Antique Peonies - Knowledgebase Question

Farmington Hills, MI
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Question by paulsumner
February 19, 2000
I transplanted my grandmother's peonies that are over 40 yrs. old (and bloom wonderfully). When I dug up the peonies the tubers were a mass, like a 20 lb. bag of sweet potatoes, over 25-30 tubers growing down about 3 ft. I want to know if there is a way I can divide the dozens of tubers from the mass even though they don't have eyes and re-transplant them just below surface level? In several years will they develop eyes and grow into flowers?

I originally dug 3 ft. deep holes and planted the entire mass because I did not know if I could divide the deep tubers and still get viable plants. What is your best advice. I am willing to wait 5-10 years if that is how long it takes the plant to develop eyes and produce plants.

Answer from NGA
February 19, 2000
Sounds as though you have a real job on your hands! Peonies can be leftundisturbed for many years. But when they become overcrowded, they need to be dug at the end of the season and divided. Division of large peony clumps requires a few additional steps. After digging up the peony, shake gently to remove loose soil from the root system. Divide the clump into sections, making sure each division has at least 3 to 5 eyes (buds) and a good portion of the root system. It is important that each division have buds - without them the plants will not produce stems or flowers.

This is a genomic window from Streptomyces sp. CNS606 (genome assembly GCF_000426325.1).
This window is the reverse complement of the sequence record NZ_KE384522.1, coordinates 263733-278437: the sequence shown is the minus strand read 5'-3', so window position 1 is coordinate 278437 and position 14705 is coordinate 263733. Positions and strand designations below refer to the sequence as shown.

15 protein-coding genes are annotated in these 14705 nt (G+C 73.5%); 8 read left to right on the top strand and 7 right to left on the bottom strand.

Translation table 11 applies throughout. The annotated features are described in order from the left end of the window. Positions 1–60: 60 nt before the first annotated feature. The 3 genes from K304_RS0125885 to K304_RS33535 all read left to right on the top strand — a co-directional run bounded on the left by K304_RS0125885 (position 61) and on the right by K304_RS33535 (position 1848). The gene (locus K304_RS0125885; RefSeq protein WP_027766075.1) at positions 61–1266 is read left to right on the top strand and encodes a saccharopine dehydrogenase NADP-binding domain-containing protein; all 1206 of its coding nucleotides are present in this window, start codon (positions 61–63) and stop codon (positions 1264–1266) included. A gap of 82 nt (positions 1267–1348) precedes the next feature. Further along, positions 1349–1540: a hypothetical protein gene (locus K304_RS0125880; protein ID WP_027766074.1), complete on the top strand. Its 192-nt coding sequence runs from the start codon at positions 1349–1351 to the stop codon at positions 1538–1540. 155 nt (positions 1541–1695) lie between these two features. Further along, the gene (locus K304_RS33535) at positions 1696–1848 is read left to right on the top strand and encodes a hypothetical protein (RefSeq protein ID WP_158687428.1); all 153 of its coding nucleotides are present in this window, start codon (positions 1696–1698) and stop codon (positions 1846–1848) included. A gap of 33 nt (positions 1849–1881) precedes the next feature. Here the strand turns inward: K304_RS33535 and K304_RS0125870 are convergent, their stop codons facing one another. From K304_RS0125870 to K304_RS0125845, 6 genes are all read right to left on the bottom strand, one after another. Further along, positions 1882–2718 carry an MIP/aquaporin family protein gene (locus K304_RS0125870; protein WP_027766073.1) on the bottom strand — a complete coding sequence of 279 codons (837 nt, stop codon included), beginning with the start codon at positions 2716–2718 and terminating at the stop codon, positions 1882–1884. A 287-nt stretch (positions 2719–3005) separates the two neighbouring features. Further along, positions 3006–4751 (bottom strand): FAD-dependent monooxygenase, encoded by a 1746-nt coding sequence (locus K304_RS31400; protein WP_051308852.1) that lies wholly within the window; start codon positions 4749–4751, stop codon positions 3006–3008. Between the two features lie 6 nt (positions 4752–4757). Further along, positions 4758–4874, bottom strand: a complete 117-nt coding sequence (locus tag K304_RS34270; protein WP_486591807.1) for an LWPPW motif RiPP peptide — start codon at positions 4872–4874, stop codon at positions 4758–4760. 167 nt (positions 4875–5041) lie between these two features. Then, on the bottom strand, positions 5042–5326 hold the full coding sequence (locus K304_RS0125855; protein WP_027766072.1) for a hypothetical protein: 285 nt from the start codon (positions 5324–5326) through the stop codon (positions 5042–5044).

Transplanted peonies will not bloom well the first spring, but they should be back to full flower production by the third or fourth year.

Peonies grow best in full sunlight and well-drained soils. Dig a hole large enough for the entire root system. Place the peony plant in the hole so the eyes are 1 to 2 inches below the soil surface. (Peonies planted deeper than 2 inches often fail tobloom satisfactorily.) Fill the hole with soil, firming the soilas you backfill, then water thoroughly. Space plants about 3 to 4 feet apart. Apply a 2 to 3 inch layer of mulch in late fall. Straw is an excellent mulch. Mulching will prevent repeatedfreezing and thawing of the soil that could damage the plants. Remove the mulch in early spring before growth begins.

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